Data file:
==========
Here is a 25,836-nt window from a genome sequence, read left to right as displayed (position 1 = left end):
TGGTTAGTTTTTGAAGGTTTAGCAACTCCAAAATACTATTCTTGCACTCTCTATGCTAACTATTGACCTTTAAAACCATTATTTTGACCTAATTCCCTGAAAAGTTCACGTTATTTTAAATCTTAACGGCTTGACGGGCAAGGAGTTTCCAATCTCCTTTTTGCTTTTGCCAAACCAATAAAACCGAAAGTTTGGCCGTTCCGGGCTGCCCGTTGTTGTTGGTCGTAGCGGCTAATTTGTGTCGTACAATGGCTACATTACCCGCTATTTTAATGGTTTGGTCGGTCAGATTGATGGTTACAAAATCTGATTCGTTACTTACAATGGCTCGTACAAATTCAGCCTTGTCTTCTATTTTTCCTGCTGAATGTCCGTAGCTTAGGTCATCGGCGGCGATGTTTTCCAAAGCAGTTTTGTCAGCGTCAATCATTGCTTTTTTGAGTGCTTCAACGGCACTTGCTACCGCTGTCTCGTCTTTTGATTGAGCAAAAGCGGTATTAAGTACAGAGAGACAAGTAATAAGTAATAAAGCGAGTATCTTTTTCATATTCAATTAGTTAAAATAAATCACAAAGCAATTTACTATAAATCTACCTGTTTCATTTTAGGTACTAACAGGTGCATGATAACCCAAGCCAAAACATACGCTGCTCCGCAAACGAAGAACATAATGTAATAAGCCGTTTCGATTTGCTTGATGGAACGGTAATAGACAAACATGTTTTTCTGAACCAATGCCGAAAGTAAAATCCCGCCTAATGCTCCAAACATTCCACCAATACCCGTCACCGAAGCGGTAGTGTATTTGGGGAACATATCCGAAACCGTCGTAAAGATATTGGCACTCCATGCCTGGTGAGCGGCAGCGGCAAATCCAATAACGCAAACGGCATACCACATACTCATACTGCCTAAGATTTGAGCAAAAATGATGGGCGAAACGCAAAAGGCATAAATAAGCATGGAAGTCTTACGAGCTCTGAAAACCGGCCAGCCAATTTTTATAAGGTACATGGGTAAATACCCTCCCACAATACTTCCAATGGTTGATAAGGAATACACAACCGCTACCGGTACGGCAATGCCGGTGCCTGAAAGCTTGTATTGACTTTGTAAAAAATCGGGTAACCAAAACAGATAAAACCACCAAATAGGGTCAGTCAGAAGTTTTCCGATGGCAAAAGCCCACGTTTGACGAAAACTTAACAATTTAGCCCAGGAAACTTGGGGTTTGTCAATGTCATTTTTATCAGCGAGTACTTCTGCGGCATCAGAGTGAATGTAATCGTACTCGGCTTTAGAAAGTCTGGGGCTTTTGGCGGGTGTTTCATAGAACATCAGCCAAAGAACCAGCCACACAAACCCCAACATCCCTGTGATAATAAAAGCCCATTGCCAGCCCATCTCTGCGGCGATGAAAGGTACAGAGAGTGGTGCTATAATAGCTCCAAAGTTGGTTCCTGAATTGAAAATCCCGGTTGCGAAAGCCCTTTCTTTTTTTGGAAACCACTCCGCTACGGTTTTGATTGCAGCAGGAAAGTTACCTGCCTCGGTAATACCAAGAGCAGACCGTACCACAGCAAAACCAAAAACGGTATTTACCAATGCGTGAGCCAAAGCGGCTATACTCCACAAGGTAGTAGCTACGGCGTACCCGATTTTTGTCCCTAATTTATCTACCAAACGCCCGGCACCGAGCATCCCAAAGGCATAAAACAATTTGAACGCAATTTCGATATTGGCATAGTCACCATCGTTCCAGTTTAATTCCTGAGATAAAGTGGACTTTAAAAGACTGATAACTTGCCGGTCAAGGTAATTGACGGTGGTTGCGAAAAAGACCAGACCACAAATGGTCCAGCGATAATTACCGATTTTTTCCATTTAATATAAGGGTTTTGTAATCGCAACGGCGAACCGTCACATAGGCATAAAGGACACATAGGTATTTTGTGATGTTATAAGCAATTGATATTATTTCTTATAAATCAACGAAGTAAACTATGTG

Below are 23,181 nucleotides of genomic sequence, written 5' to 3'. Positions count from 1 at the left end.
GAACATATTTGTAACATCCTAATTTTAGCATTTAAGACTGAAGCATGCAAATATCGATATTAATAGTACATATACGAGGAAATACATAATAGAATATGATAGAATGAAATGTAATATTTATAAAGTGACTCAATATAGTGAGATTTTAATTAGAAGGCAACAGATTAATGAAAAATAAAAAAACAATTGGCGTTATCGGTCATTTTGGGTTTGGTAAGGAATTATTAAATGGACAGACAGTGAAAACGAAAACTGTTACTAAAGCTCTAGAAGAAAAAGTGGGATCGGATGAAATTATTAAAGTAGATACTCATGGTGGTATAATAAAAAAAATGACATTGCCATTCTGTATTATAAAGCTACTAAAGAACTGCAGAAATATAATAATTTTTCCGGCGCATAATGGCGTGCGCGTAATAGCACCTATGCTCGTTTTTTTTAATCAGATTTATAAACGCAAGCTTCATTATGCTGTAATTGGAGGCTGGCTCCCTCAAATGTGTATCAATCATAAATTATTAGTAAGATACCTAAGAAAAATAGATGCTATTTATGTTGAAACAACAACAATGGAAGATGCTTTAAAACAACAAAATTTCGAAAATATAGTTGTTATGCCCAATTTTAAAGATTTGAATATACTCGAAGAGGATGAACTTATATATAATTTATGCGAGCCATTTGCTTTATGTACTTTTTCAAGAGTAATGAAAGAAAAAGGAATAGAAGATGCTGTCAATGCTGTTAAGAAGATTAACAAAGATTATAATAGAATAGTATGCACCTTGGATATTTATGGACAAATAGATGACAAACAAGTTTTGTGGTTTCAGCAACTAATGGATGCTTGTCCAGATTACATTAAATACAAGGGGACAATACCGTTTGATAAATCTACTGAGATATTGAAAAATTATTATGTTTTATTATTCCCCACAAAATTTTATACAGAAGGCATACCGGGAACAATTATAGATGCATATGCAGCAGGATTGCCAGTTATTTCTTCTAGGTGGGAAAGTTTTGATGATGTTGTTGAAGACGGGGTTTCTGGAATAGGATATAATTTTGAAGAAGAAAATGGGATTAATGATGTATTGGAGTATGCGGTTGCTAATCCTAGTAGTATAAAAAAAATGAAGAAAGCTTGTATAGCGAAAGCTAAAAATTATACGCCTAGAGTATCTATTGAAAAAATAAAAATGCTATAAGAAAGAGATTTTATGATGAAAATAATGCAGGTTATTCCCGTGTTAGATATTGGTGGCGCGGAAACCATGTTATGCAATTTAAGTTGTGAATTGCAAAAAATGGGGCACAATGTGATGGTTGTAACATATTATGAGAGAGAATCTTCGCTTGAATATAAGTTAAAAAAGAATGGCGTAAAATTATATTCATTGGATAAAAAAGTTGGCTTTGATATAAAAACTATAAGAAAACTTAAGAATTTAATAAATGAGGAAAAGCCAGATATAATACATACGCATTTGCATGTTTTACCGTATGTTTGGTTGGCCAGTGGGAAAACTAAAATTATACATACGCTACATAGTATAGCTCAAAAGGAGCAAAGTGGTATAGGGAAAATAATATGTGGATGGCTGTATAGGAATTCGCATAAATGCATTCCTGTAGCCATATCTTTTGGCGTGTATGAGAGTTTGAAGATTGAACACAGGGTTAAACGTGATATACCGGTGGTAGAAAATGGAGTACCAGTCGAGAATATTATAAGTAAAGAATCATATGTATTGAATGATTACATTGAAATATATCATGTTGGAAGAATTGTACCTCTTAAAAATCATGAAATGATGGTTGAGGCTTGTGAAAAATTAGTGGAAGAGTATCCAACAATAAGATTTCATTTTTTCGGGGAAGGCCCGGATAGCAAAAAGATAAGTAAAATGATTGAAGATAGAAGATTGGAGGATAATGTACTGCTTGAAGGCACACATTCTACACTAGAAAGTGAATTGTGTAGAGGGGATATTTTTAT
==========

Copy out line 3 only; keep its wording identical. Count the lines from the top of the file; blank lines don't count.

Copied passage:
Below are 23,181 nucleotides of genomic sequence, written 5' to 3'. Positions count from 1 at the left end.